“I liken it to losing weight,’’ Smith said. “When you get on a diet or eat better or exercise and the weight comes off, you think the goal has been achieved. In reality, you never stop working on that goal. If you stop, the weight comes back.
“Things kept building and building. We’d get a better (credit) offer, then transfer that balance over. But the promotional rate would run out, we’d go to another card and then it was trouble.’’
Deeper in Debt After Divorce
Smith got a divorce and their debt was divided, but the spending didn’t stop. While she was raising her son Adam and daughter Emma, she kept bouncing from job to job. Like many single parents struggling with finances, she couldn’t catch a break.
“That has been the journey of my adult life, trying to find a career niche,’’ Smith said. “I’ve worked in customer service, real estate, transcription, you name it. I went back to graduate school and got a master’s degree in counseling. I did some counseling and teaching, but couldn’t find a fit there, either.
“I became a teacher at a community college and was having a lot of fun doing it. It was basically working full time at an adjunct professor rate, about $9,000 (per year), so I was still supplementing things with credit. When you don’t work for six months and you charge everything, it’s hard to overcome that.’’ Smith found unemployment and credit card debt to be a lethal situation that put her further and further behind.
Thirteen years ago, Smith was remarried to Ryan, a high-school teacher who she met at graduate school. Ryan brought no debt into the marriage.
“I handle the bills, but my husband was aware there was significant credit card debt,’’ Smith said. “I’d tell him, ‘Don’t worry about it, we have enough for the minimum.’ But ultimately, we needed to worry about it. We needed the help InCharge could provide.
“There were plenty of times when I wished I could do anything to make that $35,000 go away. I didn’t want to pay the price for my bad choices. It was hard, but we got it done and I’m proud that we did.’’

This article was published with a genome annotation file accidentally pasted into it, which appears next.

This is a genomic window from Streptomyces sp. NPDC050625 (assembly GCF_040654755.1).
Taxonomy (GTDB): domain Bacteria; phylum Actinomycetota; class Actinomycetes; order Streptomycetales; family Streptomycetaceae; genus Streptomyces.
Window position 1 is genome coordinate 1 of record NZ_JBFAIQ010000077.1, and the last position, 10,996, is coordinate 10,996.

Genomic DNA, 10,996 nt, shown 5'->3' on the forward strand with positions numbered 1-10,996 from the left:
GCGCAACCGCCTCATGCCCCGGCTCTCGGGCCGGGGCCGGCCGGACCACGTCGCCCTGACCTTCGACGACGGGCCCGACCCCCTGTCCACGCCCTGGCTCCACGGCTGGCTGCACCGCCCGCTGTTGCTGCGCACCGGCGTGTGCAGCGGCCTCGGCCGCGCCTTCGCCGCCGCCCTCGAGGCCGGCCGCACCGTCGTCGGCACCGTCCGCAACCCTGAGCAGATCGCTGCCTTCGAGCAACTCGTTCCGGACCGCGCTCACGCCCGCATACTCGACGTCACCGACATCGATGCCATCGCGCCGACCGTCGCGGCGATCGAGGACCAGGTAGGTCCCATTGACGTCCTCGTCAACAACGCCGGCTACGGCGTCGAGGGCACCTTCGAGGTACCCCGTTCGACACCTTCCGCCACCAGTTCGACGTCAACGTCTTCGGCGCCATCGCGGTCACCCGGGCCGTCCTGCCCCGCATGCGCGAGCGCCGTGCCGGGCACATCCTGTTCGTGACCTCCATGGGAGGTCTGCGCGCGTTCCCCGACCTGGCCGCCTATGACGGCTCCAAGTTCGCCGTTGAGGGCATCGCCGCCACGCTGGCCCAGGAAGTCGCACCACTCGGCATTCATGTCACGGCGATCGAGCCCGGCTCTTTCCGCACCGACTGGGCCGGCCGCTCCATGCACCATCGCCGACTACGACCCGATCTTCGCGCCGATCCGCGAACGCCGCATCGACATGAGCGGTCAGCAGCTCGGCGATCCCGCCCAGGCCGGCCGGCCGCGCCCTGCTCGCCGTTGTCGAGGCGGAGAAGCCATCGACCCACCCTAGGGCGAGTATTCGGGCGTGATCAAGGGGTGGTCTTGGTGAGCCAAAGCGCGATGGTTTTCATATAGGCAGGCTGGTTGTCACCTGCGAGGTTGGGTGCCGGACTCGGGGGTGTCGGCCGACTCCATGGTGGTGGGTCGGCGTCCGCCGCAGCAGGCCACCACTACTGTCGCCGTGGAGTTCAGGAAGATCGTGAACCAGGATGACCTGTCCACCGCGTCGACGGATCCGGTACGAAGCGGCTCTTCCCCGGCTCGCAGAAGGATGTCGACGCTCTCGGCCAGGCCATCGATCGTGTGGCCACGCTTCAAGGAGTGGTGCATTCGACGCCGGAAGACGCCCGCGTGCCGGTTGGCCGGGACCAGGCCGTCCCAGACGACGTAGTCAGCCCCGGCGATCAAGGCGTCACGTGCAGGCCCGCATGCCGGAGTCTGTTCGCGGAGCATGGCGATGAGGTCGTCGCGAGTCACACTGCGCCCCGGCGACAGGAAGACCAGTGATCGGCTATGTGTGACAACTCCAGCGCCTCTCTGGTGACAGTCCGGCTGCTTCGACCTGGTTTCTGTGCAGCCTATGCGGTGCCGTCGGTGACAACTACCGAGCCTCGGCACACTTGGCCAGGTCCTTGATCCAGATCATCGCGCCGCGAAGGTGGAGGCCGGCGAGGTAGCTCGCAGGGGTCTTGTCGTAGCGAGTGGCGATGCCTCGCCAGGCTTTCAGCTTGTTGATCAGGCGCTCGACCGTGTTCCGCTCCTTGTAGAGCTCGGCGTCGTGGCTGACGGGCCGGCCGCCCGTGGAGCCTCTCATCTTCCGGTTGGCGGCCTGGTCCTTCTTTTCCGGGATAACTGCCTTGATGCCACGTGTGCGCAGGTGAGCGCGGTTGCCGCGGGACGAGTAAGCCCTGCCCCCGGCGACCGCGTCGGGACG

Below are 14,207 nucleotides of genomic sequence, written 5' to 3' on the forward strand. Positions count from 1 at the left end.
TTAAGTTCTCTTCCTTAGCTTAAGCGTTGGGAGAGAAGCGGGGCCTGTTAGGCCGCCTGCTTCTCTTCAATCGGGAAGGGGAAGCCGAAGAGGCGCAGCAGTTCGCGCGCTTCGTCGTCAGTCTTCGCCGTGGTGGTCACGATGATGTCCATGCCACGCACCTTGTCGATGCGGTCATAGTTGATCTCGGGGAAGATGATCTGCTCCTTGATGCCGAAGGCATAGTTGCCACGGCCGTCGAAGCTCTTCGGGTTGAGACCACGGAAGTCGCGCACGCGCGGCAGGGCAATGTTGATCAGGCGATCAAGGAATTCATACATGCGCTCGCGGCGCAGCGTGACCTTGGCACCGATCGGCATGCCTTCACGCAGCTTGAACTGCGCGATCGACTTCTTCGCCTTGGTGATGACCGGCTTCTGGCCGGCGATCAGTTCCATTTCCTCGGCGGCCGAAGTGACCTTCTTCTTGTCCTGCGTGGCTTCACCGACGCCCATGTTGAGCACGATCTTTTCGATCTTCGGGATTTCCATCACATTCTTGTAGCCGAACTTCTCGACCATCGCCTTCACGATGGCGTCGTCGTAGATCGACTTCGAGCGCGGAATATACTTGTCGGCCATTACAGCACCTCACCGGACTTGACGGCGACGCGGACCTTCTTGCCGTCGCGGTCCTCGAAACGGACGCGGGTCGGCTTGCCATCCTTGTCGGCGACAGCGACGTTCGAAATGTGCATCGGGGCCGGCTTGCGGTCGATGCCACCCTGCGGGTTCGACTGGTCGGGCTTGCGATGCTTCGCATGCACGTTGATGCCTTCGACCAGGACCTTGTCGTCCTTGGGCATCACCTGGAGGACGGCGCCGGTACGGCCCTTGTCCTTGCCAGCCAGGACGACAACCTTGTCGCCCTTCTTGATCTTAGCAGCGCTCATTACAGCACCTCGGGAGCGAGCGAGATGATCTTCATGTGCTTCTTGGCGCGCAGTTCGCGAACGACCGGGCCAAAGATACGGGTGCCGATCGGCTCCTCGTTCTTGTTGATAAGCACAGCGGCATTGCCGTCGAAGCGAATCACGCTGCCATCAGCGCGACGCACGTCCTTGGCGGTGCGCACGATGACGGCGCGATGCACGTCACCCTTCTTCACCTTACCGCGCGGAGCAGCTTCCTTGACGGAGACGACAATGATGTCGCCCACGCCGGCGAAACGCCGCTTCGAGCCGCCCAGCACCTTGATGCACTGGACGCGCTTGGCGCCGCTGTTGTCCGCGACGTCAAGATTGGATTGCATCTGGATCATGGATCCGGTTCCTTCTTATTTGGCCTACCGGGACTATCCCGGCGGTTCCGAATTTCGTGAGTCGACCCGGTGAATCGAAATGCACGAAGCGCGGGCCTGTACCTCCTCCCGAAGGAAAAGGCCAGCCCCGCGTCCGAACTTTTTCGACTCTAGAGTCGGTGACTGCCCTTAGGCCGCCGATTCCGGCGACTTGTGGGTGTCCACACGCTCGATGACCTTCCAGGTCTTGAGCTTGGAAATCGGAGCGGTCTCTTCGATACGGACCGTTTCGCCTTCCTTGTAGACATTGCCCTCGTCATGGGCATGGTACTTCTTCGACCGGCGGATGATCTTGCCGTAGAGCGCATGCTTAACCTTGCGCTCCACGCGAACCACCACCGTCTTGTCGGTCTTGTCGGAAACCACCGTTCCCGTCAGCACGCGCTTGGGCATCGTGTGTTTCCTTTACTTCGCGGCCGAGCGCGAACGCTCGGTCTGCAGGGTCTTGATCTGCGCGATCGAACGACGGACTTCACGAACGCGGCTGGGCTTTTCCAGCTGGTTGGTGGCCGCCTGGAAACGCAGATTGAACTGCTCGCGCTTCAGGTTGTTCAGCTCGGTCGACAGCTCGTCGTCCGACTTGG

My Children Have Learned To Avoid Debt
Smith said she has learned a lesson. So have her children. Besides being debt free, one of the biggest benefits has been teaching her children how to avoid credit card debt.
“They saw the struggles and what it took to get out of debt,’’ Smith said.
Her son, Adam, is 21. He has an associate’s degree in Early Childhood and works at a school with pre-kindergartners.
“He has a car loan, but makes that payment,’’ Smith said. “He could have a big mountain of debt. He gets credit card offers every day, but just tears them up.’’
Her daughter, Emma, is 18. She has received a presidential scholarship (worth about $8,000 per year) to the University of Maine, which will cover most of the tuition. Living at home will make things easier, but she’s tempted to go in with friends and live in an apartment near campus.
“We’re in ‘negotiations’ over this,’’ Smith said with a laugh. “We want to be practical. She knows what that means.
“She has taken personal finance classes. I talk to her a lot about money. Her eyes are wide open and she knows that money isn’t magic. It’s a real thing. If you want more, you get up and go to work. Those are reminders we all need to have.’’
Overall, Smith said she has a “blessed family.’’
“There was never a time when we went hungry, never a time when we didn’t feel safe and warm in our home,’’ she said. “The credit cards served their purpose, I guess. We finally got them under control and I’m forever grateful to InCharge for helping us to go in the right direction.’’